Spirit Grooves Blogs

Published on October 23, 2013

Everyone, the scientific-minded among us especially, knows the law of impermanence. Just look around you. Nothing is permanent. Even the hardest rock and diamond admits changes and eventually decays.

I love the story where the great Tibetan lama Chögyam Trungpa Rinpoche (in an opening address to an audience) started out with the words "Some of us will die soon, the rest a little later." That's impermanence.

What then is permanent? That is a question many of us want to know and will eventually have to find out for ourselves. And this is why Buddhists call this cyclic existence we are living "Samsara," because nothing in this world is permanent. Whatever goes up, comes down. Even our moods are not permanent.

I am sure we each must have a friend or two whose moods are like a pendulum, swinging from up to down, and back again, spending much more time either up or down than balanced in the middle. Yet it is that balanced or middle state that we wait for, where we can talk and communicate with one another. If you watch a pendulum, the middle of a pendulum swing is where everything is changing most quickly and the time spent there is the least -- a recipe for non-communication. And life is like that.

Whenever we talk about the ups and downs of our cyclic existence, the Buddhist idea of impermanence is being underlined. If we really look around, impermanence is natural, Nature's law. My first dharma teacher always said "We don't break nature's laws; the break us." There is nothing whatsoever in this world that is permanent other than impermanence itself, thus the old saying "The only thing that doesn't change is change itself." I hear that.

Is it any wonder that we sift through life trying to find something permanent, like a leg to stand on?

Etymologically, one of the roots of the English word "religion" is the Latin word "ligare," which means to bind or to make last. To my understanding religion is nothing more than a study of those things that last, that which is the most permanent. Everybody is searching for something that lasts, that we can depend on, and that will be there tomorrow and the next day. "That which lasts longest" defines religion to a T.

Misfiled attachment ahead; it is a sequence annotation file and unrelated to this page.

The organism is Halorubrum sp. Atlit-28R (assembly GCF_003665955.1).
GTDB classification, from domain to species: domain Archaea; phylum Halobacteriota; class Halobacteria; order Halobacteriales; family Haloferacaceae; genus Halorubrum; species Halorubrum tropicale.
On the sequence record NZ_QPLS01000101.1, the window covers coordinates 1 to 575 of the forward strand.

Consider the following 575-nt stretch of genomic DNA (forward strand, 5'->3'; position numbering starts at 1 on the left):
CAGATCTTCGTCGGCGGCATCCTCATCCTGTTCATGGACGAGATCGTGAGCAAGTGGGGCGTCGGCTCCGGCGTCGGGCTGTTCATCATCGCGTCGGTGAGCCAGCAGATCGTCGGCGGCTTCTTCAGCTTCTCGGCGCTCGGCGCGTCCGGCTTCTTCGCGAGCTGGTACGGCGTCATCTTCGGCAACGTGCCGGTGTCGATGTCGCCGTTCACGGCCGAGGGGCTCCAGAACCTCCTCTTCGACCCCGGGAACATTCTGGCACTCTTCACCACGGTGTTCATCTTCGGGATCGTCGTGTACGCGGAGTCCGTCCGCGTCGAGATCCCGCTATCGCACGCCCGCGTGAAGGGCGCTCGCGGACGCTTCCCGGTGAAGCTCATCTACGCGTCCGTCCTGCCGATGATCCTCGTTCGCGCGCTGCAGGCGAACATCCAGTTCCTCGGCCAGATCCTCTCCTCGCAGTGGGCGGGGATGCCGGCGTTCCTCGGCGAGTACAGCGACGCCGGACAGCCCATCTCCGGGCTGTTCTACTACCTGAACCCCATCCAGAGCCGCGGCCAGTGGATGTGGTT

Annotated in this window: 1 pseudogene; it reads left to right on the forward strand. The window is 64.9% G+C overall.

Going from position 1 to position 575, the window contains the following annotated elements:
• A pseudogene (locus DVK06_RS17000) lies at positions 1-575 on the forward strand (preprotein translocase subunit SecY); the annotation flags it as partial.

Sadly, we won't find it in cyclic existence, because change and impermanence are the name of the game in Samsara, this day-to-day world we all live in.

The historical Buddha was born into the same world we are. As far as impermanence goes, nothing has changed in 2500 years. He looked deeply into samsara and found that only awareness and its resulting realization was permanent, in some way survived death, and carries over to the next life. Everything else is transitory and impermanent, rising and falling like waves on the ocean of life.

It's just natural for us to want something permanent for ourselves, for those we most love, and for all beings who share our same fate. So how do we get it?

For thousands of years the answer to that question (at least for the Buddhists) has been by examining our mind, the nature of the mind itself. And we begin examining the mind by learning to use it, most often by practicing some form of mind training or meditation. And there are cultural differences too.

The Buddhists have a different take on the Self than we have here in America. Of course they have a self, just as we do, but they tend to recognize it for the bunch of attachments it is, our personal collection of likes and dislikes – nothing impersonal. Further, Buddhists are very clear that we leave the self behind us when we die, while we Americans are confused about that issue. In the Buddhist view, the body (and the self) die, but something remains that moves on. What is that?

The Buddhist teachings state that what remains beyond death is the mind itself and whatever imprint our realization of the mind's true nature has accumulated in this life. So, if we remove all of that which is impermanent, including our body and the collection of attachments we call the self, the mind (our mind) is still there.

How personal is that which goes on beyond our death? It can't be too personal, because we as a person die, but something survives. Of course we can't help but wonder about this. I once asked a very high rinpoche if he could give me any idea of what part of us remains after death and appears in our next life. He said (as an example) that a penchant for hot sauce might appear in the next life.

I don't know if he was kidding me, but I don't think so. Moreover, all of the rinpoches I have studied with work very, very hard to encourage us to thin out our attachments, see beyond our self, and attain realization.

Apparently spiritual realization is portable, something we are each going to find out for ourselves sooner or a little later.

Your thoughts please.